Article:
Woody apparently expressed discomfort with playing a police officer. What was it about him made you think he could do it?

Well he wasn't comfortable with the idea of playing a soldier either [in The Messenger] and I think that's the most interesting thing for me -- taking an actor who's that talented out of his comfort zone, or what he perceives to be his comfort zone, and giving him a challenge in proving to himself that the can be that character. I think it gets a lot more out of him, and that's been the process. I think if I had roles that read like "Woody Harrelson roles" off the page, whatever that means, it would be a lot less interesting.

What is it about your relationship that works so well?

I think it's that we established a lot of trust. It wasn't there from the beginning. When you start working with people for the first time, there's always this period of testing each other and earning respect, and we earned each others' respect. I think that once we learned, on The Messenger, to trust each other, it was very easy to translate that into a different kind of character and still very safe to experiment to get lost in the scenes, and to fail sometimes, and to come up with new ideas. It was just a very dynamic way of working together. And Woody, who claims to love rehearsing and all that kind of stuff, is actually a quick-thinking, great improviser, and we definitely used that in the movie.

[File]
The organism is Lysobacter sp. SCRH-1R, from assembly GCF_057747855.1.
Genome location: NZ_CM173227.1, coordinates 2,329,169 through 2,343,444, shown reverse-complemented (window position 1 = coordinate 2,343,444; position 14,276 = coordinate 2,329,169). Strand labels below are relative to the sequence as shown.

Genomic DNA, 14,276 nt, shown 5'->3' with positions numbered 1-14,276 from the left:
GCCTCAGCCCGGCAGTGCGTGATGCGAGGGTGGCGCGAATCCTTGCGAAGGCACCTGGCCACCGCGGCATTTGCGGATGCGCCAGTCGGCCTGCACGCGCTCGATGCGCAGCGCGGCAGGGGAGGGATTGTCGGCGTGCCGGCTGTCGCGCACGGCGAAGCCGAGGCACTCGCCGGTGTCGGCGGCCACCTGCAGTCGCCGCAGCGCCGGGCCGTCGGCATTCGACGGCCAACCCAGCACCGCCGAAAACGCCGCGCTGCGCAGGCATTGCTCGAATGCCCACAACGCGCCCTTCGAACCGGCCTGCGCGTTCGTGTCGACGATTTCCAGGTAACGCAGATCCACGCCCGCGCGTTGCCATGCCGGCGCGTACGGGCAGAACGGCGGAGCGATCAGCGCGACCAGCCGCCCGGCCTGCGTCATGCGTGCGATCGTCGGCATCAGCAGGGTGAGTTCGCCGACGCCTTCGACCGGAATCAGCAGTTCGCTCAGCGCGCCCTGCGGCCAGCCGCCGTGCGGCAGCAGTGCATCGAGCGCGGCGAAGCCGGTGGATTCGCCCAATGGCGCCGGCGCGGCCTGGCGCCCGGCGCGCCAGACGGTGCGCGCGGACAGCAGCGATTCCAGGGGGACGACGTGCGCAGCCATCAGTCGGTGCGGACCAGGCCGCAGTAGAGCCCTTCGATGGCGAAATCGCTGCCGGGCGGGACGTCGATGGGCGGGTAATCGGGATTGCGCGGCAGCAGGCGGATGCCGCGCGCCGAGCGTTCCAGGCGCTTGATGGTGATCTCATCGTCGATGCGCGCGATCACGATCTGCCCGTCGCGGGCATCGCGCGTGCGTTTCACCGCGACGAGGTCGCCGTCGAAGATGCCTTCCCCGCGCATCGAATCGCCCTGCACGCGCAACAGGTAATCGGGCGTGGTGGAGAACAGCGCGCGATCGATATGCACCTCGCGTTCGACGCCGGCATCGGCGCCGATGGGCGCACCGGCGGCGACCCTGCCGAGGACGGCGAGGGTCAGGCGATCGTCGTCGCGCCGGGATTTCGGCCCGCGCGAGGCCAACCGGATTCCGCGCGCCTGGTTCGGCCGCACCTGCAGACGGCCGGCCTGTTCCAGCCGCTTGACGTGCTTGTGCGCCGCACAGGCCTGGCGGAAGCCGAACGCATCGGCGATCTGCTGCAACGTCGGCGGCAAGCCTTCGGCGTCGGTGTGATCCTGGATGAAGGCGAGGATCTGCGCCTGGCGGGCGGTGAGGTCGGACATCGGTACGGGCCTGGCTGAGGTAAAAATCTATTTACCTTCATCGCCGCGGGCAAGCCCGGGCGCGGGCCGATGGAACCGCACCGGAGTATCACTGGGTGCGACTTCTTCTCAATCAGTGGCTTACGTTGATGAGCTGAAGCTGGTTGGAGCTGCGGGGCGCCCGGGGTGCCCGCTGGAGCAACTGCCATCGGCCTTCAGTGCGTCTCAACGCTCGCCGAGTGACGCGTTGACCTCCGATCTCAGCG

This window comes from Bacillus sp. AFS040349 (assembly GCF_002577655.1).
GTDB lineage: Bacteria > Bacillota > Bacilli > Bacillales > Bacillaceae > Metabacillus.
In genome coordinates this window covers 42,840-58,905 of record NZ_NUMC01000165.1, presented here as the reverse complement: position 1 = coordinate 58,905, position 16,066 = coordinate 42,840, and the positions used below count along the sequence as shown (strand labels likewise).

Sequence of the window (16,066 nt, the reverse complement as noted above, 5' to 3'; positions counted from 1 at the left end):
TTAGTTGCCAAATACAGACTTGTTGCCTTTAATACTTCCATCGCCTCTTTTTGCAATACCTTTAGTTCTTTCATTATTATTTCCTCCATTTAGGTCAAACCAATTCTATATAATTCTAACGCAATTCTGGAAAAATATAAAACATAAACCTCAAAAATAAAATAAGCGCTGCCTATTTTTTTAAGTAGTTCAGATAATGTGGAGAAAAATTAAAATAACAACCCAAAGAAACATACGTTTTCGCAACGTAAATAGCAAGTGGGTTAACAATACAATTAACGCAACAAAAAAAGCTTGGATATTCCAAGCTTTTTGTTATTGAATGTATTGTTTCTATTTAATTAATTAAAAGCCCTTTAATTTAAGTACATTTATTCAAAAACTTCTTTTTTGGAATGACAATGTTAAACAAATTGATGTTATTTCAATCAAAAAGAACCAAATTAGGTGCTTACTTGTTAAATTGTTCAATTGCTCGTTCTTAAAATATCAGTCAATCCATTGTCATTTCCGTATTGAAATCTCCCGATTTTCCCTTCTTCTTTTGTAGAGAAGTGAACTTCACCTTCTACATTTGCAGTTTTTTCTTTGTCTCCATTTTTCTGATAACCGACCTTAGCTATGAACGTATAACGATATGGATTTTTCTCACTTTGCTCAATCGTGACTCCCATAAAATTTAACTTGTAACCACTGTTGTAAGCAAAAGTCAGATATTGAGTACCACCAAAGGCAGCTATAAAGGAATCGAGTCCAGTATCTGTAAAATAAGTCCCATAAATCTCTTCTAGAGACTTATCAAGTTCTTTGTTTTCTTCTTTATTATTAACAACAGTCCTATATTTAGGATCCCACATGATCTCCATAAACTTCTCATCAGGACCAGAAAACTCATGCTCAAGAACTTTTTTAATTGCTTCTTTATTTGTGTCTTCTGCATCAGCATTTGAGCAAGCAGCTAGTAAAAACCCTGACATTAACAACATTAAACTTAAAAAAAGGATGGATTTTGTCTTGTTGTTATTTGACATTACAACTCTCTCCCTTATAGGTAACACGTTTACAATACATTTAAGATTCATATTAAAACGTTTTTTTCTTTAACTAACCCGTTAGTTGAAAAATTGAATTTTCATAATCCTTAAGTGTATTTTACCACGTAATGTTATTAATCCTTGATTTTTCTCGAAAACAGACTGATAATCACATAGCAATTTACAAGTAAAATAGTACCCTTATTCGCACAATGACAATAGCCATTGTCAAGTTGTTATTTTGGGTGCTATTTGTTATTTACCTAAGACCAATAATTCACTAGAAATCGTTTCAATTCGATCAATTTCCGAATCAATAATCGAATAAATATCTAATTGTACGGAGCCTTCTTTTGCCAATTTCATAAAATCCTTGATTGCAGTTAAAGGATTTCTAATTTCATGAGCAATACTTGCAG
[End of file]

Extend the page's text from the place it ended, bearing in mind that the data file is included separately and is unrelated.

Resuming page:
The corrupt cop is one of movies' more well-worn staples, and James Ellroy has written them before, but this sets out to be a different kind of take -- a man imploding. Were you consciously trying to redefine the archetype?

Not redefine but deconstruct it and sort of reconfigure it for the purpose of this movie, by concentrating less on plot as something that needs to be resolved, and concentrating more on character and on observations of behavior, and his movements through these situations and who he is -- really giving that the emphasis over a neatly packaged narrative that comes to a resolution and you walk away with that satisfaction of "It's all figured out and it's this guy's fault or that guy's fault." By keeping it more abstract and by constructing a movie that hopefully surprises you. I do think that one of the goals we set out for ourselves was to have a movie that cuts to a place that you don't see coming, and that it keeps you guessing and keeps you involved and keeps you seduced by a very complicated character. Hopefully by the time you're done with it you have your thoughts and observations on this character and then he loses us, as the audience, and we lose him, and we're just in his head. We walk away with that, and hopefully that will spark certain conversations that are not so much about "I didn't see that coming," "I didn't believe that guy was the actual murderer" or anything like that; instead of that you're forced to think about who he was, and whether you liked him or not, whether you felt compassion for it -- the kind that becomes a human conversation, rather than about plot.